5. Interesting. Your post reminded me of the devastating power of the mobile internet, during the Kenya post election crisis in 2007-2008.

    Texting and SMS technologies are widely used in Kenya and Africa. The low cost and ease of use provided an avenue for 'hate' messages to traverse the Kenyan landscape and incite post-election violence, from the grassroots.

    More powerful than radio, SMS is a tool that is multidirectional, like a virus...powerful in organizing campaigns of mob violence.

    When government officials pondered shutting down the SMS system, the CEO of Kenya's largest mobile provider (Safaricom) convinced the government not to shut it down, and permit subscribers to send message of peace and calm, all nine million of them.

    In addition, the Kenya Parliament had to draft a law to prosecute sowers of seeds of hate via texts/SMS.

    Thanks for this. My husband has the 1970 album (vinyl)"The Mind Of Gil Scott-Heron." We don't have a record player any more, so it's in a box. But I can check it out on Youtube!!

  6. The changes you mentioned in communication are exhilarating. They have had an important impact on issues of consequence; for example, Iran. On a personal enjoyment level, we wouldn’t be exchanging views with each other via this blog if those changes had not occurred. You are quite right, though, in highlighting that this new capability can be hijacked for less honorable purposes. My hope is that in having equalized the tools that both the powerful and the powerless can employ each hijacking has its built-in countervailing force.

  7. I've started to twit too. My son warned me that I may kill my blog if I blog and twit. This may not be relevant to the point of discussion but the fact is I am opening up and becoming a part of the twitterati and bloggerati.

  8. Beautiful, balanced and thoughtful writing Cuban.

  9. Many thanks for your kind comments.

    I, too, have branched out into other social networking platforms, facebook, to be more specific. But only because I came across my old peers from uni and we have an online group. Other than that, I've got enough with my blog.:-)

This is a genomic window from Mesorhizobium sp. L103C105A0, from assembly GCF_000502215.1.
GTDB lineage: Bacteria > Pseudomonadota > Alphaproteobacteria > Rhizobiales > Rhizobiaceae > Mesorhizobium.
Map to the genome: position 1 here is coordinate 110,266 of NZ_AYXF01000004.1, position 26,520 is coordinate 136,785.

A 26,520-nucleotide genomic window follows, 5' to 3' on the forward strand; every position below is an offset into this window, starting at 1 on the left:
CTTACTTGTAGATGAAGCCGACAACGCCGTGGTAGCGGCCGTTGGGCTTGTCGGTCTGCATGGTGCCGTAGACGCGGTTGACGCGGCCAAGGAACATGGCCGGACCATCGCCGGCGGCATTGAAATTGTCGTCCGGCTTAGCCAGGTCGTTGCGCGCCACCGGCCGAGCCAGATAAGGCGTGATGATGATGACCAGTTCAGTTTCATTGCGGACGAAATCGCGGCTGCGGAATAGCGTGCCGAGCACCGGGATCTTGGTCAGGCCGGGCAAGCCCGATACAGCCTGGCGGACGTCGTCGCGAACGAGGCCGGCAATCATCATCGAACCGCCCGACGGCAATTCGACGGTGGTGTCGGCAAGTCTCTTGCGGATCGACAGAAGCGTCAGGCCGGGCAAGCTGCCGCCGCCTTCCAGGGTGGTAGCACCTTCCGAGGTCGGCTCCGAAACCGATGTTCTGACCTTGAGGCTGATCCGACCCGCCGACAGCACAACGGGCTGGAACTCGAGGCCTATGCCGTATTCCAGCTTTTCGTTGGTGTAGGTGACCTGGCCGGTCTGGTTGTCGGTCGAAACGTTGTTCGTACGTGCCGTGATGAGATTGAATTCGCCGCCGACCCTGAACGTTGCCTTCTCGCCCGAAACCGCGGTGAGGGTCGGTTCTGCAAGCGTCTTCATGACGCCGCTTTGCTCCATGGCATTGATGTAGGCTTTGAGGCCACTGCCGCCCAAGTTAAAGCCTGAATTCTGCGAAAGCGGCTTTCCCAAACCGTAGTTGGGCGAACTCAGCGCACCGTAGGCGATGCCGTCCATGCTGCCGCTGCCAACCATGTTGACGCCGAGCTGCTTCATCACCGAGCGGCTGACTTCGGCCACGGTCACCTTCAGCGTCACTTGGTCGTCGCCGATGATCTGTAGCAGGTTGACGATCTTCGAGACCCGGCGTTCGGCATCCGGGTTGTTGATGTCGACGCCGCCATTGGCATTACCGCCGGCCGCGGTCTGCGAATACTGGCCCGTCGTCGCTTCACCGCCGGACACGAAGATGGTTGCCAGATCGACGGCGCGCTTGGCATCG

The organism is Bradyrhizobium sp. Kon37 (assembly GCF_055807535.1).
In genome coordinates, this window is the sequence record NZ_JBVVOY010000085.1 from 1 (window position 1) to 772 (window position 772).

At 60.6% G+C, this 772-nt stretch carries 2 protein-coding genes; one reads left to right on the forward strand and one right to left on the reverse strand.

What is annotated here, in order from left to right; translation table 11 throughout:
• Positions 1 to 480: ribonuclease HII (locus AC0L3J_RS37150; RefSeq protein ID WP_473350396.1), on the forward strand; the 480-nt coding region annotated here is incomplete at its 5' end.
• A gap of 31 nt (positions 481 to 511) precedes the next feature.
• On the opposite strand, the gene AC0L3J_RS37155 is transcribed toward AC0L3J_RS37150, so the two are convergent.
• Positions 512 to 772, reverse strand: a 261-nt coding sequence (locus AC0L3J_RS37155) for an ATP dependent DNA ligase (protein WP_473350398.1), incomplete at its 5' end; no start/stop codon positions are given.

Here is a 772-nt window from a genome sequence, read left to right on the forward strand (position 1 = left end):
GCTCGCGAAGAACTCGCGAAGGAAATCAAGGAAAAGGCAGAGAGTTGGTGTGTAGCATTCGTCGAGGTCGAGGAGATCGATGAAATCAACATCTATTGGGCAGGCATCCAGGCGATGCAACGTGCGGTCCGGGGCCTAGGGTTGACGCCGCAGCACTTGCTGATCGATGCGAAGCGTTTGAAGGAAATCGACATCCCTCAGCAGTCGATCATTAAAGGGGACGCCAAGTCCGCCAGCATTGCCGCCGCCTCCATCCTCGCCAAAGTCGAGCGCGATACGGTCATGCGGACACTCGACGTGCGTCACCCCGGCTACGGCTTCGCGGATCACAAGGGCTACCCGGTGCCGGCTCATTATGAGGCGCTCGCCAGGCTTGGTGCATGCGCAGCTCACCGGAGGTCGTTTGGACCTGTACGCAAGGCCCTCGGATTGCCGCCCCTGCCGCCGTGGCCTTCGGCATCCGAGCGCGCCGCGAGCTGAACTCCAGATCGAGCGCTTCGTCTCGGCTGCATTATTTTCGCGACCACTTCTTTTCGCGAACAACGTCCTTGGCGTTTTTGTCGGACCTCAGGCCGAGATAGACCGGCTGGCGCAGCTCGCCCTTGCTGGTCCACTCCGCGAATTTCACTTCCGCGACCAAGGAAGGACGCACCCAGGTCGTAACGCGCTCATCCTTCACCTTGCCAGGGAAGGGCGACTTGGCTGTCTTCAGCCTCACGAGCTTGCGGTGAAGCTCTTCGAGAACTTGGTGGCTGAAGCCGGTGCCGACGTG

It's been one of the better weekends for me in a long time. And yes, Hema P, I will be listing the things that make me happy next Sunday because one of them took place last Sunday and yesterday Saturday 15th May. Chelsea, the football club I support, won the Double (that is, the Premiership and the FA Cup) for the firs time ever in the club's history. I'm still cleebrating. :-)

    Greetings from London.

  10. You're right that the digital revolution is changing the world. I, for one, can't imagine what my life would be like without access to internet. My research would be so much more time consuming if I had to go to library to retrieve every single article. And access to information has been completely revolutionised. And public participation in politics, democracy is a different ball game altogether.

    Starting a blog opened so many interesting doors to new frienships and interests for me.

    But you're totally right keeping the balance right. I struggle with it, but I agree.

  11. This is a comment to your previous post - in attempt to keep the balance between digital and real life presence right I switched off internet for a while.

    I was initially attracted to Hopscotch because of the music. I loved the Parisian, jazzy theme of it... but I struggled with it really hard and so I gave it up. I then picked it up again but I struggled even more second time round.

    I loved the poetic language and imagery but I found the theme really depressing. I can imagine why Corazar wanted to throw himself into Seine, I bet that's all he was thinking about when writing this book!